Is Jake Paul is a sociopath? Shane Dawson asked a therapist for her opinion.
Is Jake Paul is a sociopath? Shane Dawson asked a therapist for her opinion.

Image: Jerod Harris/Getty Images 

Shane Dawson released the second episode of his Jake Paul docu-series, and … things don’t look so good. 

The Dark Side of Jake Paul opens with a scene from one of Paul’s vlogs. Dawson looks into how Paul treats his Team 10 roommates, showing a clip of him pranking fellow YouTuber Tessa Brooks with the “buried alive prank.” 

Smothering her in blankets while she sleeps and blasting siren noises, Paul wakes Tessa up by convincing her she’s in the back of an ambulance with a serious injury. 

It’s not the first, and definitely not the last, time that Paul has brushed off cruelty as “just a joke.” 

In The Dark Side of Jake Paul, Dawson interviews YouTuber and clinical therapist Kati Morton about what defines a sociopath. 

“If anybody could tell me what to look for, it would be you,” he tells her.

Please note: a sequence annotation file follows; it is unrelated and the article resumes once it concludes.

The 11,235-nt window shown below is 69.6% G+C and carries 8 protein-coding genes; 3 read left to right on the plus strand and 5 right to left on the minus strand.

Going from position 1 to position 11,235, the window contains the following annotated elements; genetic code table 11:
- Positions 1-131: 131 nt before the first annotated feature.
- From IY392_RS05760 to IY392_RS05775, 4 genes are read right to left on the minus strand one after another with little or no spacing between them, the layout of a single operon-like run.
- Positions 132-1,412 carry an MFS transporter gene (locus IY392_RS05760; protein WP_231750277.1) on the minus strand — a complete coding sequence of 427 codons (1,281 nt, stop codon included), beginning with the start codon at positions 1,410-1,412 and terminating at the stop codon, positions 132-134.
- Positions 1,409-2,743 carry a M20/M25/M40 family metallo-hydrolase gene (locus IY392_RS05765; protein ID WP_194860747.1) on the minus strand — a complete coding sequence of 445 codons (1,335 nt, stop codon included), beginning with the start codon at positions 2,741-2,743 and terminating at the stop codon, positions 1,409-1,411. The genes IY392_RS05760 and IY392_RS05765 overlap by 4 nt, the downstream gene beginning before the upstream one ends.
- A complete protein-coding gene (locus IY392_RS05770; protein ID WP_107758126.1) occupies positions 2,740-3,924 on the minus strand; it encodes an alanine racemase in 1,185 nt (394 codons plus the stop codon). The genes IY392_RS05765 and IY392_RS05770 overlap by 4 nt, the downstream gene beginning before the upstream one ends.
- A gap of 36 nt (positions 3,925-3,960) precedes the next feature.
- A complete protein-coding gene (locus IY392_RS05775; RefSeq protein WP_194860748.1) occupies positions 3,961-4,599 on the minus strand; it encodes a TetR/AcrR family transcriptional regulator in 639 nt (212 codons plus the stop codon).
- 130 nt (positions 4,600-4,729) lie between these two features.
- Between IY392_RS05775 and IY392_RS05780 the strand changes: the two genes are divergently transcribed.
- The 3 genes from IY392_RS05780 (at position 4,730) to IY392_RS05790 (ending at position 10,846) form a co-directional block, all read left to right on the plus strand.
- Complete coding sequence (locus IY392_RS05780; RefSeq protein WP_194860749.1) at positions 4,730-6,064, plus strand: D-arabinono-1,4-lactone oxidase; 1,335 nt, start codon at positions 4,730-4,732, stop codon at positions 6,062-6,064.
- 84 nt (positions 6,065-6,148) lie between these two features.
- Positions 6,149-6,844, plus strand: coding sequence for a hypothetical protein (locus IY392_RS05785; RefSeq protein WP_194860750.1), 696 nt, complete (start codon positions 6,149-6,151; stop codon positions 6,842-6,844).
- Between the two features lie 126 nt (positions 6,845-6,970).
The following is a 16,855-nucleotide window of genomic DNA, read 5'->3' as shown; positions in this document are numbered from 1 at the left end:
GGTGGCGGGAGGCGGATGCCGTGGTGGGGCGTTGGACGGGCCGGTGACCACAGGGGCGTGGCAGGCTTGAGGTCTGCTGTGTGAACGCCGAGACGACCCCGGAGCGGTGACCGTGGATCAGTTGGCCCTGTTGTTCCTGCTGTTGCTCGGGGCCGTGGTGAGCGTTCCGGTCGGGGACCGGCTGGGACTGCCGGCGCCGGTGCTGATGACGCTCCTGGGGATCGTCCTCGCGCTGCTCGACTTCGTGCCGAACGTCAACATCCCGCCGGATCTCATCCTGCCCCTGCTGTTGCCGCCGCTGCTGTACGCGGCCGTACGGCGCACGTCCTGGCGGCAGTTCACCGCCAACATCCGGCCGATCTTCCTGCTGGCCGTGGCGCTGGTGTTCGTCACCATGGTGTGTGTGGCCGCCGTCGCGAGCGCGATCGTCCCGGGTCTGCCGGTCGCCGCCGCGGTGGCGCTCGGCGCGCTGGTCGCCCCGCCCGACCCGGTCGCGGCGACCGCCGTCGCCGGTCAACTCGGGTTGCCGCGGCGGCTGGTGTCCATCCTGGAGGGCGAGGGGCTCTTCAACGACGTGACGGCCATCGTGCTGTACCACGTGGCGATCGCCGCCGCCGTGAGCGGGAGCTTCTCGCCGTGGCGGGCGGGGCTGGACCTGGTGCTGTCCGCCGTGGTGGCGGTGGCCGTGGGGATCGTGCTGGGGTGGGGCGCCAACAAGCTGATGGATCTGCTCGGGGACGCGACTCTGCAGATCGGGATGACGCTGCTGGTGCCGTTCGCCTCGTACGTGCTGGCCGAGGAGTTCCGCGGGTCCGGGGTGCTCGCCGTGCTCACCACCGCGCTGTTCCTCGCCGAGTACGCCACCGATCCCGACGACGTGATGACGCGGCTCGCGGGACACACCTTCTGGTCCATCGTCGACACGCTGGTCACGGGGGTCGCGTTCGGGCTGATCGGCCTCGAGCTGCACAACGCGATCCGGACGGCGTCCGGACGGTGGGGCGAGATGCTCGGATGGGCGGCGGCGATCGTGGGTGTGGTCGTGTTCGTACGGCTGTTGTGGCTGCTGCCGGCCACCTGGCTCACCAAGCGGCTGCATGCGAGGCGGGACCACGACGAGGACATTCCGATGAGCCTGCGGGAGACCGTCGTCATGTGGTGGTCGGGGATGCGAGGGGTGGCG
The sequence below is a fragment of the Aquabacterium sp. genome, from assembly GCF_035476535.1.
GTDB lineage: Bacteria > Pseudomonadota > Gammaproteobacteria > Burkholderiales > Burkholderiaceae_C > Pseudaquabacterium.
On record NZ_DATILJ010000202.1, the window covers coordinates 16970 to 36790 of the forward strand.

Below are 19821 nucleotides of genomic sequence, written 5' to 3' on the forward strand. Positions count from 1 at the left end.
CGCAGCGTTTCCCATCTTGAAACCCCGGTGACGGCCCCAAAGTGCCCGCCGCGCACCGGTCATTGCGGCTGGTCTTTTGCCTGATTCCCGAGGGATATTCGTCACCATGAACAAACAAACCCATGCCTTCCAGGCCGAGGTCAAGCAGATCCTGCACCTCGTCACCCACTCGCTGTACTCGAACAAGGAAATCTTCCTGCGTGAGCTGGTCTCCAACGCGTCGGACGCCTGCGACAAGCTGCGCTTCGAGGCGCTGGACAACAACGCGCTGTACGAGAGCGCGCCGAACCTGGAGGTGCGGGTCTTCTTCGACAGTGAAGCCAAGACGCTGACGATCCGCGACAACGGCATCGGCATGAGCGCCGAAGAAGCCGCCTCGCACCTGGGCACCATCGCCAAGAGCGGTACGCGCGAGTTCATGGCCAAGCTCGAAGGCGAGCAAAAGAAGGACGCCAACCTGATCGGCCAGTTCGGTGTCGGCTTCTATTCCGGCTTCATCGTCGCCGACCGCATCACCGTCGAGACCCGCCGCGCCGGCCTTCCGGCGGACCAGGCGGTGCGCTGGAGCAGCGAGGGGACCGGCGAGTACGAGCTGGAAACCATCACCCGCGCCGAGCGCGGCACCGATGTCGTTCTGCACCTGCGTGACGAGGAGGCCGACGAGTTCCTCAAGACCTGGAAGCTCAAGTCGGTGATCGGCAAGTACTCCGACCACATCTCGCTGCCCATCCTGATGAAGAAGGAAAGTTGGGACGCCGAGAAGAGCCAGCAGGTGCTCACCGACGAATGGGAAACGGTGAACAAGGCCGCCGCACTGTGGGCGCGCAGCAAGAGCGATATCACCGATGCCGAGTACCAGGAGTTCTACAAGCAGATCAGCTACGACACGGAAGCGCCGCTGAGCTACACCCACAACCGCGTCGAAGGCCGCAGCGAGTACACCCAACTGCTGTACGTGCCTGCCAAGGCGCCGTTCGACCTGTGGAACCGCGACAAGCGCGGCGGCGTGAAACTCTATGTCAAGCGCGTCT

Describing sociopaths as a “rollercoaster,” Morton explains typical characteristics that somebody with antisocial personality disorder might embody: They’re charming enough to “woo your grandma” but will end up being manipulative, tend to break rules, and will act impulsively. 

“If you’re around people like this, if you sense what I sense about them, it’s like a pit in your stomach,” she says. “They have no empathy.” 

As she dives into sociopathic traits, the episode cuts to scenes from the Paul brothers’ videos. When discussing the tendency to mimic socially acceptable behaviors instead of understanding them, Dawson cuts to the infamous Laura Lee apology video

“If they’re mimicking,” Morton says. “They’re honing their craft. So if they’re not good at it, they won’t illicit the right response.” 

Although the series has been widely hailed as a fascinating look into what it means to be a YouTuber, some Twitter users weren’t impressed by the way Dawson has approached discussing mental illnesses. They criticized him for “demonizing” people with mental illness, and said that Morton’s sweeping generalizations of people with antisocial personality disorder were unfair, since not everyone who has it is as inherently evil as she depicts them to be. 

Even Shane takes a moment to reflect on his own mental health: “The more I help people, the worse I’m getting. And this experience with Jake … this very much feels like the breaking point to realize that, maybe it’ll be good to realize that I can’t help him.”

“I’m spiraling,” he says, realizing that what she described defines so many people in his life. “Anybody could be a sociopath. Anybody.” 

In Part 3, Dawson will take a look at the Paul family and all of their fucked-up antics. Stay tuned. 

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